REVIEW: "Darknet", J. D. Lasica
- BKDRKNET.RVW 20050603
"Darknet", J. D. Lasica, 2005, 0-471-68334-5, U$25.95/C$33.99/UK#16.99
%A J. D. Lasica
%C 5353 Dundas Street West, 4th Floor, Etobicoke, ON M9B 6H8
%I John Wiley & Sons, Inc.
%O U$25.95/C$33.99/UK#16.99 416-236-4433 fax: 416-236-4448
%O Audience n- Tech 1 Writing 2 (see revfaq.htm for explanation)
%P 308 p.
%T "Darknet: Hollywood's War Against the Digital Generation"
The introduction defines a darknet as a collective system for sharing
media files, especially those involved with the removal or
circumvention of copy protection technologies. As such, it is
basically what is also referred to as a file sharing or peer-to-peer
(in the non-technical sense) network, and later the book says that
*the* "Darknet" is the merging of all such networks. Lasica also
notes other possible implications of the term Darknet, such as the
fear that excessive copyright and digital rights restrictions may
having a chilling effect on creativity and free speech. (Neither the
consistency of capitalization nor the usage of the term darknet become
any more definite as the book progresses.)
Chapter one provides some stories from the world of "personal media":
works created by individuals. There is not much analysis of the
content, although there are lots of anecdotes and quotes. Gambits,
particularly by movie producers, to extend copyright protections and
restrict use, are covered in chapter two. "Release groups," discussed
in chapter three, break copy protection and distribute new movies over
the net. Personal media gets more coverage in chapter four. Chapters
five and six review various new technologies, first for compression
and transmission, then for modified usage, such as systems that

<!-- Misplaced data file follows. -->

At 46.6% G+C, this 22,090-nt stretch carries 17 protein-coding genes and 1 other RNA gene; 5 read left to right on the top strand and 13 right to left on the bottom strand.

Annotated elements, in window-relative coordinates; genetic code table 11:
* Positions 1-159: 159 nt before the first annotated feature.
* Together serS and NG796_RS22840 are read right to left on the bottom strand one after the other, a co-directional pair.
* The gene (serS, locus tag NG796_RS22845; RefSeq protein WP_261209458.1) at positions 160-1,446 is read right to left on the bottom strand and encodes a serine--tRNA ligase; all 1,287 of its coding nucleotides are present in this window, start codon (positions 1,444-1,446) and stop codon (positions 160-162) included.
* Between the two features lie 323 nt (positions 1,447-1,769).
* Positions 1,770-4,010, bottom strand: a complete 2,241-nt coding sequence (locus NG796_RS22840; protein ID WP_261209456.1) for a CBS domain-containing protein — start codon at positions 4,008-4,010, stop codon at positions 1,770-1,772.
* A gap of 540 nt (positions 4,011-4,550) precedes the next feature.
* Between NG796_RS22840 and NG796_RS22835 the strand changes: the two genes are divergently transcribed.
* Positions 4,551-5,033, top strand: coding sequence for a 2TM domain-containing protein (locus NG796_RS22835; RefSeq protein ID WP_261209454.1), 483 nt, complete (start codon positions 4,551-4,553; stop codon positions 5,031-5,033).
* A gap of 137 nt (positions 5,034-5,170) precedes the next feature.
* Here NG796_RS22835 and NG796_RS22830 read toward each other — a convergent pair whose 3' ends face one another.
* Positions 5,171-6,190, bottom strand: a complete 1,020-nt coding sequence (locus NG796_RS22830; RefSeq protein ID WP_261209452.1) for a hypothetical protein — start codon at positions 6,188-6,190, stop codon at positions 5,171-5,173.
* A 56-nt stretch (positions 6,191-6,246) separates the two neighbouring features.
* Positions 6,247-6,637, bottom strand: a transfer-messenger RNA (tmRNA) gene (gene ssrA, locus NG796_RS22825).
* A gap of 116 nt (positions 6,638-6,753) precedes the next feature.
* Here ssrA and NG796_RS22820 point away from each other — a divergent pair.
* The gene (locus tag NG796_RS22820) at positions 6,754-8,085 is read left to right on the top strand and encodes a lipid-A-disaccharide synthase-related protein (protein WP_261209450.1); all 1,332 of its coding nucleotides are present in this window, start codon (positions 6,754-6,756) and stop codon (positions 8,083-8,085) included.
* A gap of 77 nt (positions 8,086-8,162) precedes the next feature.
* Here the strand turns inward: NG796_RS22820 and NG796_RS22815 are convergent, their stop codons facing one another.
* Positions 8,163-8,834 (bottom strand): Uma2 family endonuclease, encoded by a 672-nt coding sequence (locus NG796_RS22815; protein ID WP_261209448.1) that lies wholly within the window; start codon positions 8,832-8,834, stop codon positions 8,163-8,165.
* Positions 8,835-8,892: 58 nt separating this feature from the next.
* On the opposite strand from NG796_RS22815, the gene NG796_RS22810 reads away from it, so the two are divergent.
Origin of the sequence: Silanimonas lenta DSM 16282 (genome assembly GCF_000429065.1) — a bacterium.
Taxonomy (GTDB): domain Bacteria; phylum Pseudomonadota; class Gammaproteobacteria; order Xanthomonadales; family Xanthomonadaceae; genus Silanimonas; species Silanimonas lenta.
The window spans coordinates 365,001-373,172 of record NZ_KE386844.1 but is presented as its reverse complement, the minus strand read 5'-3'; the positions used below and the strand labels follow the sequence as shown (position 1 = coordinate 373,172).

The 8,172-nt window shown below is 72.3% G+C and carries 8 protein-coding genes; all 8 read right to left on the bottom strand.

automatically "G-rate" restricted movies. The point of chapter six is
somewhat confused, and this turmoil is even more evident in chapter
seven, where accounts of people doing "good works" with pirated
material seems to be intended to raise some kind of issue with respect
to copyright. (Lasica has a brief mention of a new kind of fair use
which he calls "digital rights," but the topic is abandoned
undefined.) Chapter eight is back to personal media (with personal
broadcasting), and nine has more modified use technologies such as
TiVO, ad skipping, and modified pay-per-view. Music gets special
attention in chapters ten and eleven, first with collections and
playlists, and then with modified use. Chapter twelve provides some
historical notes on early file sharing networks. Gaming, and the
trading of game "content," is discussed in chapter thirteen. And
there is yet one more run at "personal media" in chapter fourteen.
As can be seen by the outline, the same themes and topics tend to be
repeated several times. The stories are easy to read, but the social
ramifications promised in the early parts of the text do not
materialize. The narratives are fun, but there is nothing here that
hasn't been said before in the mass of magazine articles that have
been written on the subject.
copyright Robert M. Slade, 2005 BKDRKNET.RVW 20050603
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